Singer Kelle Bryan was topping the charts with Eternal when she was suddenly struck down. She shares the moment doctors told her she may never walk again....
"I could feel the adrenalin pumping through my body as I sang to a crowd of 100,000 people at London's Party in the Park. On that sunny day in Hyde Park in July 1998, it felt like Eternal had made it - we'd topped the charts in the UK and in America and had sold millions of albums. But, below the surface, I was having real problems with the other band members. We were always arguing and it felt like they were freezing me out.
A week after the Party in the Park, I received a fax from the other 2 girls saying they wanted me out, I knew things were bad but, after 6 years together, I didn't expect this. Over the next 3 months, I consulted lawyers and we finally agreed on an out-of-court settlement. The whole thing was incredibly stressful but I knew I had to move on, so I decided on a solo career.
Days before I was due to start recording my first album in Italy, I came down with a bad cold. I felt groggy but wanted to keep going. After a week, my manager sent me home as I just couldn't shake it off. Infact, I'd got worse - my whole body ached.
My doctor diagnosed post-viral syndrome and told me to take paracetamol for the aches. I rested for a few weeks, but still felt dreadful. By now my mouth was covered in ulcers, I had a scaly rash across my cheeks and my legs were really swollen. My mother and my boyfriend of 5 years, Rene, were really concerned, so I went to see a specialist. He gave me steroid injections but couldn't give me any diagnosis beyond what my doctor had said.
The injections worked at first, but then the stiffness and aching spread through my body to the point where I couldn't walk. Rene had to carry me to the toilet. I was frightened and confused, as I had no idea what was wrong with me.
We decided to get a second opinion. Professor David D'Cruz a rheumatologist in London (now at the Louise Coote Lupus Unit), said I may be suffering from something called lupus, an autoimmune disease and admitted me to the hospital for tests. I felt relieved I was finally going to find out what was wrong with me. After a week of biopsies, blood tests and even neurological tests using electric shocks, I was diagnosed with SLE, the most common type of lupus, caused by the immune system attacking the body.
The doctors explained there was no cure, but that steroids and medication would help. They told me lack of mobility, the rash and stress on major organs were common and because it had taken so long to diagnose there was already some damage to my kidneys and liver. They said I might never get back to full strength and I could be in a wheelchair for the rest of my life.
It was impossible to take in. The doctors left the room and I just thought 'this is it. This is my life'. But then I started thinking about remissions - the doctor said I might get better for short periods - and I started to feel stronger and more hopeful.
From that moment, I refused to accept the picture the doctors had painted for me - I was not going to be a patient for the rest of my life. When I next saw mum and Rene I was defiant. 'I'm going to do everything I can to get better' I told them.
I stayed in hospital for 10 more days, until the steroids took effect. The doctors had said stress was a possible trigger for the lupus. Not really surprising considering the legal battle, plus I'd been working non-stop with Eternal since I was 15.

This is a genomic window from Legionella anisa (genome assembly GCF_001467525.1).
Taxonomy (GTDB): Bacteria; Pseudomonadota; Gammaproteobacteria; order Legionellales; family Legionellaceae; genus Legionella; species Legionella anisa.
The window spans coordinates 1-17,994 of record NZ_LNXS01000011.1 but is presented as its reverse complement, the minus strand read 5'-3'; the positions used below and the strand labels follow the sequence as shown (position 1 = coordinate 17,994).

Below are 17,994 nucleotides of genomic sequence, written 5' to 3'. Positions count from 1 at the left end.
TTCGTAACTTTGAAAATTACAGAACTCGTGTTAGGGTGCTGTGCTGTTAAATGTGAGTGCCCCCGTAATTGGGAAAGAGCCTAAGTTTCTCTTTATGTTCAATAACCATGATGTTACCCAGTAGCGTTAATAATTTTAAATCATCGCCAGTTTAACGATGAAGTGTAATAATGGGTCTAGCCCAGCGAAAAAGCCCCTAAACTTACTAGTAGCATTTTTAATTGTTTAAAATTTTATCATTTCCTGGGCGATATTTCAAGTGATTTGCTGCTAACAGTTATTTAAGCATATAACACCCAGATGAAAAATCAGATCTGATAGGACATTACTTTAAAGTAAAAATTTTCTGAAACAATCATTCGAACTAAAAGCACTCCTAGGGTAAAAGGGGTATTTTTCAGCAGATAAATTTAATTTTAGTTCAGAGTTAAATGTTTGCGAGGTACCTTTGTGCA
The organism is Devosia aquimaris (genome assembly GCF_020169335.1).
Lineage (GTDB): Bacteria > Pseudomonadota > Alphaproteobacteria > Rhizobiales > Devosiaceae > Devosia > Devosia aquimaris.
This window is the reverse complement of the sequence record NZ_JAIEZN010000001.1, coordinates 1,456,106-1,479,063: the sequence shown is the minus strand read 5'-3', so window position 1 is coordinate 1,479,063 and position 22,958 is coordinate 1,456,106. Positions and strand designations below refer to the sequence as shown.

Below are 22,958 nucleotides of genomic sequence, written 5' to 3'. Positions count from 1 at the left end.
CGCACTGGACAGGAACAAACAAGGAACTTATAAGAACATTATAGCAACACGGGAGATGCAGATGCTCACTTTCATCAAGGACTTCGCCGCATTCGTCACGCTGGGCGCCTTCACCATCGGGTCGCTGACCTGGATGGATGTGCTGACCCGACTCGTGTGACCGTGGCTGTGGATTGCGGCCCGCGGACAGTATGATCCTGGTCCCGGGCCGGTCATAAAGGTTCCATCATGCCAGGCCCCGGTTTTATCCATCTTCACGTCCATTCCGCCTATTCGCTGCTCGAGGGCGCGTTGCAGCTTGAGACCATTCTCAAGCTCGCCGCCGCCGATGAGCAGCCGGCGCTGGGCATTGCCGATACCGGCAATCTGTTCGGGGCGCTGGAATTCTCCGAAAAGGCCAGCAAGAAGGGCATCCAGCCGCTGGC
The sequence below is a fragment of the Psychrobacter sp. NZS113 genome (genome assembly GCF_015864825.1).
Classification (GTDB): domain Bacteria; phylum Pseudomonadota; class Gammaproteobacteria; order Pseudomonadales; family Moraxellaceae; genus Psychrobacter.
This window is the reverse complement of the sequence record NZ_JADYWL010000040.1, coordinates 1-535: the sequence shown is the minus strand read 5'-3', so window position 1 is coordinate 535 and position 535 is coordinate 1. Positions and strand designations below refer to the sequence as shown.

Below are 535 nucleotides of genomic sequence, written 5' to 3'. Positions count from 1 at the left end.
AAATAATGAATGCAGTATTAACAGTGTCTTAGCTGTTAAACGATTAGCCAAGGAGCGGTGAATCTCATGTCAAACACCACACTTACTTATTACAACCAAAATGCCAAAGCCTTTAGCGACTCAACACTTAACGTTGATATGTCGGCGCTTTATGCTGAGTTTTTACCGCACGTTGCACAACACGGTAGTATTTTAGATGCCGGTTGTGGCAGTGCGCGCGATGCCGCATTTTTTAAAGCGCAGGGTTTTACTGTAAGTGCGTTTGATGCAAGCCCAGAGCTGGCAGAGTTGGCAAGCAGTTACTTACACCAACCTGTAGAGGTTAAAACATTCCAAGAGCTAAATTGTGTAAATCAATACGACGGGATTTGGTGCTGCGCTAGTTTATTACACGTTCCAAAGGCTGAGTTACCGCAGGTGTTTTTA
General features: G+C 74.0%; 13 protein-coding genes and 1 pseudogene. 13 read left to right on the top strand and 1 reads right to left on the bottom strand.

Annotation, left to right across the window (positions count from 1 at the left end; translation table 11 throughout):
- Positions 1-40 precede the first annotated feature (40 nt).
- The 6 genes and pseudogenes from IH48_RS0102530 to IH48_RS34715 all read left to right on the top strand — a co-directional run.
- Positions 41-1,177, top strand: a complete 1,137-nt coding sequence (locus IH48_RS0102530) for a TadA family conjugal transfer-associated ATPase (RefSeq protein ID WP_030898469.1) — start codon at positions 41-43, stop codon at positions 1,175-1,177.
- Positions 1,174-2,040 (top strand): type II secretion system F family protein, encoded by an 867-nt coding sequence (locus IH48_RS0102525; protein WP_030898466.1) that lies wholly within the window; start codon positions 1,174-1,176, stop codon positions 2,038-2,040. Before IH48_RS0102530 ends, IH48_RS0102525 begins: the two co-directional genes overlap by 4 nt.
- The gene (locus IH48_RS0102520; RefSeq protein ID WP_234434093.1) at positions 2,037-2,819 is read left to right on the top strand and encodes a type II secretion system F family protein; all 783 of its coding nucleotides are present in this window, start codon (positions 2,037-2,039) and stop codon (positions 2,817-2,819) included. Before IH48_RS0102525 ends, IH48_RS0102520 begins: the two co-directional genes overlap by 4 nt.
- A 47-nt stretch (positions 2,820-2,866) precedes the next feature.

After leaving hospital, I spent a few weeks at a recovery unit in Hertfordshire before going home to London. I was able to move again because of the steroids but, after 3 months in bed was very weak. I decided to set myself small goals; little things like walking to the bathroom unaided. To strengthen my arms, I lifted cans of beans, but I'd only manage a few. Some days I was so exhausted I was in tears but I was determined not to give up.
2 months later, I started recording again. I'd literally sing 1 line then rest for half an hour. By the end of the year I was ready to promote my album. Professor D'Cruz advised me to wait until I was more stable, but it was what I lived for. So, in early 2000, I flew to LA for the video. But the night before filming I was brushing my hair when great chunks started to coming out. It was the final straw. I just collapsed on the floor crying. My doctor said it was a side effect of the steroids, so next morning I was sent to an alopecia clinic for a wig.
We went ahead with the video, but I was still weak and had to sleep four or five times a day. During interviews to promote 'Higher Than Heaven' I'd get convulsive shakes that meant I'd have to stop, take some medication and sleep for an hour before I could go on. But it was worth it - despite being exhausted, I felt I'd proved to myself I could still succeed.
Back in the UK, I resumed my rehab programme, In time my hair grew back, my skin healed and by 2002, I had halved my steroid intake and started jogging. I even took up kickboxing and in 2003, to everyone's surprise, entered a tournament and actually won! I also decided to start my own record label, Red Hot.
By the end of 2003, I came off my drugs completely. I hadn't had any flare ups and in 2004, I had a full medical that showed there was no trace of any lupus activity in my blood. Although doctors warned me it could come back, I felt healed.
Today the only remnants are scars and the odd twinge in my kidneys. So few people know about lupus, but it particularly affects young women. I became a Patron of the Lupus Trust to help raise awareness. My advice to anyone is to think positive - I was determined not to let lupus ruin my life and I believe that's how I found the strength to get better."
This article was originally written in 2005. Since this Kelle has continued to support the Lupus Trust has married and has 2 children.